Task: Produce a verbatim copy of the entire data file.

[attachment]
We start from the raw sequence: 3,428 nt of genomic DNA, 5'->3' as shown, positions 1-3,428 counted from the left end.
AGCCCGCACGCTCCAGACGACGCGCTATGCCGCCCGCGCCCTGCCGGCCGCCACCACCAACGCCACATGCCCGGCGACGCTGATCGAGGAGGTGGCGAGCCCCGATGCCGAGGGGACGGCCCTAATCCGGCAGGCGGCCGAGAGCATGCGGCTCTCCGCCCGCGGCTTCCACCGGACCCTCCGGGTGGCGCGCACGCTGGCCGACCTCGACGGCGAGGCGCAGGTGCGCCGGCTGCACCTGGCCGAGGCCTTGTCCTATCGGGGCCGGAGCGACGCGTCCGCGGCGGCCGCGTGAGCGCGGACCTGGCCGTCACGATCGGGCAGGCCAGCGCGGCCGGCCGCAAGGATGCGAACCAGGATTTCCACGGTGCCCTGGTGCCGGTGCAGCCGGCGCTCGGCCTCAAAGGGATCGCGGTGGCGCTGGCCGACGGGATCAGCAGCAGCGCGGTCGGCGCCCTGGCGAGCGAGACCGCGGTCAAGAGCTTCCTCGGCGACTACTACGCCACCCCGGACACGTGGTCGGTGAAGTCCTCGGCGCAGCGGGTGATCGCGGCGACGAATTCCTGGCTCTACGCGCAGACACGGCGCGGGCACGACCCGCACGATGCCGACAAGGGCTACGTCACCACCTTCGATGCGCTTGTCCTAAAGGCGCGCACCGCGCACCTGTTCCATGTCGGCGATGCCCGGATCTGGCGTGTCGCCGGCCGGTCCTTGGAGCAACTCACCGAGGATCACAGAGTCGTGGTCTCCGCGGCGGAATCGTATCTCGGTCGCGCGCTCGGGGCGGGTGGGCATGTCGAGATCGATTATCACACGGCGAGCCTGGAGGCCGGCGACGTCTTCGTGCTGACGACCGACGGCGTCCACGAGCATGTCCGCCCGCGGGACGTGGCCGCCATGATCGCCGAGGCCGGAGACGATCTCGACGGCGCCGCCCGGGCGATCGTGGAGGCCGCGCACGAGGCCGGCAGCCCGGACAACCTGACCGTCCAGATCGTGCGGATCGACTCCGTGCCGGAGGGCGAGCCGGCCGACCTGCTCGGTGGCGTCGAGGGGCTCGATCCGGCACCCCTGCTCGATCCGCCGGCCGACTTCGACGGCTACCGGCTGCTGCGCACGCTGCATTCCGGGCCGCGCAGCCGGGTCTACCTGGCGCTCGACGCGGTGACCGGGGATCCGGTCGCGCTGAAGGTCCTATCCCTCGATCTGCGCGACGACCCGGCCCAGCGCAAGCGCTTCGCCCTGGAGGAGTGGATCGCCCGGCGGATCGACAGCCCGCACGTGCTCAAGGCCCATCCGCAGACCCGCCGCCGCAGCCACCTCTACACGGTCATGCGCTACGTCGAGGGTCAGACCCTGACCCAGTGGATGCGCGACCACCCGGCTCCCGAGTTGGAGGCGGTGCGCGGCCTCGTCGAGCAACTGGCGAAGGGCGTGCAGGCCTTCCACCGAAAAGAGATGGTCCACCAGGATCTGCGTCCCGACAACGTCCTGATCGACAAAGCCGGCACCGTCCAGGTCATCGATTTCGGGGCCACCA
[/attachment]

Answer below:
We start from the raw sequence: 3,428 nt of genomic DNA, 5'->3' as shown, positions 1-3,428 counted from the left end.
AGCCCGCACGCTCCAGACGACGCGCTATGCCGCCCGCGCCCTGCCGGCCGCCACCACCAACGCCACATGCCCGGCGACGCTGATCGAGGAGGTGGCGAGCCCCGATGCCGAGGGGACGGCCCTAATCCGGCAGGCGGCCGAGAGCATGCGGCTCTCCGCCCGCGGCTTCCACCGGACCCTCCGGGTGGCGCGCACGCTGGCCGACCTCGACGGCGAGGCGCAGGTGCGCCGGCTGCACCTGGCCGAGGCCTTGTCCTATCGGGGCCGGAGCGACGCGTCCGCGGCGGCCGCGTGAGCGCGGACCTGGCCGTCACGATCGGGCAGGCCAGCGCGGCCGGCCGCAAGGATGCGAACCAGGATTTCCACGGTGCCCTGGTGCCGGTGCAGCCGGCGCTCGGCCTCAAAGGGATCGCGGTGGCGCTGGCCGACGGGATCAGCAGCAGCGCGGTCGGCGCCCTGGCGAGCGAGACCGCGGTCAAGAGCTTCCTCGGCGACTACTACGCCACCCCGGACACGTGGTCGGTGAAGTCCTCGGCGCAGCGGGTGATCGCGGCGACGAATTCCTGGCTCTACGCGCAGACACGGCGCGGGCACGACCCGCACGATGCCGACAAGGGCTACGTCACCACCTTCGATGCGCTTGTCCTAAAGGCGCGCACCGCGCACCTGTTCCATGTCGGCGATGCCCGGATCTGGCGTGTCGCCGGCCGGTCCTTGGAGCAACTCACCGAGGATCACAGAGTCGTGGTCTCCGCGGCGGAATCGTATCTCGGTCGCGCGCTCGGGGCGGGTGGGCATGTCGAGATCGATTATCACACGGCGAGCCTGGAGGCCGGCGACGTCTTCGTGCTGACGACCGACGGCGTCCACGAGCATGTCCGCCCGCGGGACGTGGCCGCCATGATCGCCGAGGCCGGAGACGATCTCGACGGCGCCGCCCGGGCGATCGTGGAGGCCGCGCACGAGGCCGGCAGCCCGGACAACCTGACCGTCCAGATCGTGCGGATCGACTCCGTGCCGGAGGGCGAGCCGGCCGACCTGCTCGGTGGCGTCGAGGGGCTCGATCCGGCACCCCTGCTCGATCCGCCGGCCGACTTCGACGGCTACCGGCTGCTGCGCACGCTGCATTCCGGGCCGCGCAGCCGGGTCTACCTGGCGCTCGACGCGGTGACCGGGGATCCGGTCGCGCTGAAGGTCCTATCCCTCGATCTGCGCGACGACCCGGCCCAGCGCAAGCGCTTCGCCCTGGAGGAGTGGATCGCCCGGCGGATCGACAGCCCGCACGTGCTCAAGGCCCATCCGCAGACCCGCCGCCGCAGCCACCTCTACACGGTCATGCGCTACGTCGAGGGTCAGACCCTGACCCAGTGGATGCGCGACCACCCGGCTCCCGAGTTGGAGGCGGTGCGCGGCCTCGTCGAGCAACTGGCGAAGGGCGTGCAGGCCTTCCACCGAAAAGAGATGGTCCACCAGGATCTGCGTCCCGACAACGTCCTGATCGACAAAGCCGGCACCGTCCAGGTCATCGATTTCGGGGCCACCA